STEM EDUCATION AT A LIVING HISTORY MUSEUM

HENRICUS HISTORICAL PARK

05/18/2016
EXPERIENTIAL LEARNING : Virginia

The English Citie of Henricus, the Virginia Indian Community of Arrohateck and the Rise of Science and Technology of the 17th Century in America

Located in Chesterfield, on the banks of the Historic James River, near Richmond, Virginia.

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Is it possible to present STEM education at a living history museum, a museum that re-creates life, culture and the peoples of more than 400 years ago?

Located 80 miles west of Jamestown — England’s first successful American Colony — Henricus Historical Park re-creates the 1611-1622 Citie of Henricus, England’s second successful American Colony, and the nearby Powhatan Indian village of Arrohateck. This living history museum lies on the banks of Virginia’s historic James River. With period buildings and technology and costumed Interpreters, Henricus re-creates the lives, times, events and well-known persons of this earliest era of American life.

The English came to settle in Virginia during the period of the European “Age of Exploration” while looking for economic expansion. This followed the Reformation, a social, scientific and political “Revolution” of the 15-1600s. New scientific understandings of the physical world and new inventions and technology helped make repeated long ocean voyages possible and helped in the creation of new settlements in the “New World.”

Henricus Historical Park provides age-appropriate elementary and secondary-level school programs that combine early American history with sciences, technology, engineering and mathematics: STEM Education. These programs follow early steps in what would eventually lead to the rise of today’s American economic system, communities, government and society.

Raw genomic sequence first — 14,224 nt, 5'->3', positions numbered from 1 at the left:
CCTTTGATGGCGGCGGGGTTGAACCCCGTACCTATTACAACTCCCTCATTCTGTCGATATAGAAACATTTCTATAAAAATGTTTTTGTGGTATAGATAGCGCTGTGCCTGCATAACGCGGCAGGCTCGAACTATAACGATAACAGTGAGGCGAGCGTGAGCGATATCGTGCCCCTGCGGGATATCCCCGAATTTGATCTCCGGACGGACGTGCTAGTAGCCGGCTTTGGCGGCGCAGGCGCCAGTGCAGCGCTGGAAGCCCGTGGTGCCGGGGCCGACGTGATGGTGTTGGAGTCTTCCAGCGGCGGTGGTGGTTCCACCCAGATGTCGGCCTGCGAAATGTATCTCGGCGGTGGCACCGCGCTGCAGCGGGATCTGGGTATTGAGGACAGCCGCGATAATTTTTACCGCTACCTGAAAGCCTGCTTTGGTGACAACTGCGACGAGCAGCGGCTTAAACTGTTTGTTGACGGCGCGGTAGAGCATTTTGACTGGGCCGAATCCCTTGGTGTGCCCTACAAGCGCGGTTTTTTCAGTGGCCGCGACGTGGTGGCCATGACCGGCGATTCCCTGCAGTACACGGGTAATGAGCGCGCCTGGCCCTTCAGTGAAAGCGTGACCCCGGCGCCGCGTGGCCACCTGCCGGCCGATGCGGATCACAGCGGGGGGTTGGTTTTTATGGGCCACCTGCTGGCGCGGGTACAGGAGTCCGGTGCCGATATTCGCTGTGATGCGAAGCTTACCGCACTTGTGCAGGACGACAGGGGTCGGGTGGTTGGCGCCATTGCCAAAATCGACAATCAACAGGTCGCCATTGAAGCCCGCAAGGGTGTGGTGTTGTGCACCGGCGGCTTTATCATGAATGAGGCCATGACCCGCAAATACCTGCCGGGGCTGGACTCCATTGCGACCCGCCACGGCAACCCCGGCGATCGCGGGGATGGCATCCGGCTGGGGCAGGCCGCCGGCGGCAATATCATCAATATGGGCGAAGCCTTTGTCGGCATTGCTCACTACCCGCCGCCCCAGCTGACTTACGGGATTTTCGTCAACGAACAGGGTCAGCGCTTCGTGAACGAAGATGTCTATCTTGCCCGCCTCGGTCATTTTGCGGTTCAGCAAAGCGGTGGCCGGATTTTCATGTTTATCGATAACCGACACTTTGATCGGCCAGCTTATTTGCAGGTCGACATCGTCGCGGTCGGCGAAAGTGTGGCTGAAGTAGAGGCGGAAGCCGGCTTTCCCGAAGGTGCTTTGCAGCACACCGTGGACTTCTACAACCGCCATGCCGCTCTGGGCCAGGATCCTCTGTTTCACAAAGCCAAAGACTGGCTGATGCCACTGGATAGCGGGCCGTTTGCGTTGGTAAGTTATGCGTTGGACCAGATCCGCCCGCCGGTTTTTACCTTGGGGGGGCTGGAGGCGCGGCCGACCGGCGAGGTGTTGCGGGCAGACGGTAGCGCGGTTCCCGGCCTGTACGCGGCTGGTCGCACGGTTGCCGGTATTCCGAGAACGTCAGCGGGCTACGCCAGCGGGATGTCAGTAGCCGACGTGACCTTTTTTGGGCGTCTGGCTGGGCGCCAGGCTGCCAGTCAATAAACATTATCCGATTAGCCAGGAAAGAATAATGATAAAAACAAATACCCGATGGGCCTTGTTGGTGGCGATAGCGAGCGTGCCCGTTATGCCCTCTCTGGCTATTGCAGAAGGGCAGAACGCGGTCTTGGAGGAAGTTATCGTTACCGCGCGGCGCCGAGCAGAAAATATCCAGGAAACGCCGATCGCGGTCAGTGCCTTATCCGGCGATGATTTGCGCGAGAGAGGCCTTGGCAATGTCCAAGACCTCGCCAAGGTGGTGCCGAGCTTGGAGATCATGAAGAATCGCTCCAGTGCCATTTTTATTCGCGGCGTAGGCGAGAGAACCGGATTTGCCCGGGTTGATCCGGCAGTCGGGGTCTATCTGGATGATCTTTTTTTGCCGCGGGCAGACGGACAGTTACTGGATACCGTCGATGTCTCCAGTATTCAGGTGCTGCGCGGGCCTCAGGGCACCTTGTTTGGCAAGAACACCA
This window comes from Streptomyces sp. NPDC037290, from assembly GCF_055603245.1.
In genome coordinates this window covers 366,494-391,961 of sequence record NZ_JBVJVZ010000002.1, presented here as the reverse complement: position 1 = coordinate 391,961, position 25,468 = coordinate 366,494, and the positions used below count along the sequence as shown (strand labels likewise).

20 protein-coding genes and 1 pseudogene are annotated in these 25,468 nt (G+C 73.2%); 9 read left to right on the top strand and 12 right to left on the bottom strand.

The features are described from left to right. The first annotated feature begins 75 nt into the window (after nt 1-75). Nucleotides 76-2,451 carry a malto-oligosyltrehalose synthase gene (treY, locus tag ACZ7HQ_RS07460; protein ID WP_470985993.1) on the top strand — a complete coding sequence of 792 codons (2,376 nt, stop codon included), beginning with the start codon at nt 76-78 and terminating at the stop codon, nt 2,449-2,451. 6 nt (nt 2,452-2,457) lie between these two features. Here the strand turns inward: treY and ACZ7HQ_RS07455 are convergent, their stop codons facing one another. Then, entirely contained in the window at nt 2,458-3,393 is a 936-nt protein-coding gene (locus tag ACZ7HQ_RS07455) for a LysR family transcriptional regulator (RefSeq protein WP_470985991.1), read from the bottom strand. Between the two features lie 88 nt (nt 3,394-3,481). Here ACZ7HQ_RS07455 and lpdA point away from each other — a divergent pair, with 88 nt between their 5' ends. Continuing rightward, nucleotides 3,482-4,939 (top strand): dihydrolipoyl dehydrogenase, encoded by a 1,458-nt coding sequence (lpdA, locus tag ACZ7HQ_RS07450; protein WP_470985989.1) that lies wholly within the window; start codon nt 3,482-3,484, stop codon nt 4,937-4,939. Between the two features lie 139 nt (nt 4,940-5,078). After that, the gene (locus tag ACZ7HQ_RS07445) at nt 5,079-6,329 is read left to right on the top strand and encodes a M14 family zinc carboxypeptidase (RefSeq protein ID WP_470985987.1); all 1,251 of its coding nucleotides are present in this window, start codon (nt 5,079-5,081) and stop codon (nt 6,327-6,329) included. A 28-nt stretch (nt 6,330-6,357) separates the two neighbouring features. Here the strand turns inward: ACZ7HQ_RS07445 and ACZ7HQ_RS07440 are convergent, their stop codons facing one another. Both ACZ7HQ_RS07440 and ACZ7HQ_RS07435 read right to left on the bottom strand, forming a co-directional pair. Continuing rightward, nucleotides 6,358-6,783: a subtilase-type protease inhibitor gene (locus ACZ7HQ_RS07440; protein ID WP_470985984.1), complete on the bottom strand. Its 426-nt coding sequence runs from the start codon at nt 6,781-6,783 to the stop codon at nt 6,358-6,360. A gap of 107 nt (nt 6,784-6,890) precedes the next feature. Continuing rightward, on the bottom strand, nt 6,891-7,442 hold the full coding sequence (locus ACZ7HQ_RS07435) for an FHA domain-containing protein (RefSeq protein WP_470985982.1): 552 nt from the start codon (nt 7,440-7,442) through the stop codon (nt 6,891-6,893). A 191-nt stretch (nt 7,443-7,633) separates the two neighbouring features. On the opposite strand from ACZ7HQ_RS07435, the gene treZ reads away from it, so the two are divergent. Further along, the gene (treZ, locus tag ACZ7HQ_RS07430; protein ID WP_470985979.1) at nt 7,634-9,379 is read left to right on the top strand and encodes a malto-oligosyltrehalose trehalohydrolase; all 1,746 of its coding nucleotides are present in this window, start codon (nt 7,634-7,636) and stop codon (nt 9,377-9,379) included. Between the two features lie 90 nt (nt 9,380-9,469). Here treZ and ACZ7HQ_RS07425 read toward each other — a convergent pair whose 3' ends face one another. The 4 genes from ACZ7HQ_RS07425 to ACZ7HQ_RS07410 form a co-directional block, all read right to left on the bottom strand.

Elementary students work with simple machines, biology and the environment in our Indian and Colonial programs. They use reproduction mapping, navigation and new or improved weather tools invented in the 16th and 17th centuries — the thermometer, wind gauge and barometer — to sail from England to America using only lines of latitude in “Mapping the James River” program.

Among other activities, secondary students use mathematical coordinate planes to match archaeological sites with their modern locations in our “Math and Mapping the James River” program. New scientific understandings such as Newton’s Laws of Physics — force, motion and energy — are made real to students by experimenting with better cannons, muskets and catapults in our “17th Century Sciences” program.

Modern sciences are introduced in our new program: “Cultures in Contact: Archaeology.” Students enhance archaeological excavation methods through biology, geology, human physical sciences and Dendrochronology. They then study artifacts and primary sources such as maps, pictures and books through a project- and problem-based learning process to guide them in their understanding of the past.

So yes, it is possible to provide STEM education at a living history museum — educational, interactive and FUN for students of all ages.

What else is upcoming for STEM education at Henricus Historical Park?

  • The James River Wetlands Science Walk Way: Environmental, Ecological, Biological and Geological Sciences: science stations on a new walk way into the wetlands of the James River.
  • From Seed to Sail: a 17th century river commerce site. Early tobacco agriculture, economics and trade.
  • Sailing Technology in the Age of Exploration: navigation, shipboard living and the mathematics of supply and demand onboard a 17th century sailing ship. The full-scale reproduction ship Sea Lion will arrive this coming year.
  • Technology and the Civil War: focus on Civil War-era technology and inventions.
For more information and to find out about our problem- and project-based learning workshops and our topic-based teacher institutes, call 804-318-8731.
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Issue 18.3 | Winter/Spring 2017

Southeast Education Network

Our Mission: to reinvigorate the spirit of American education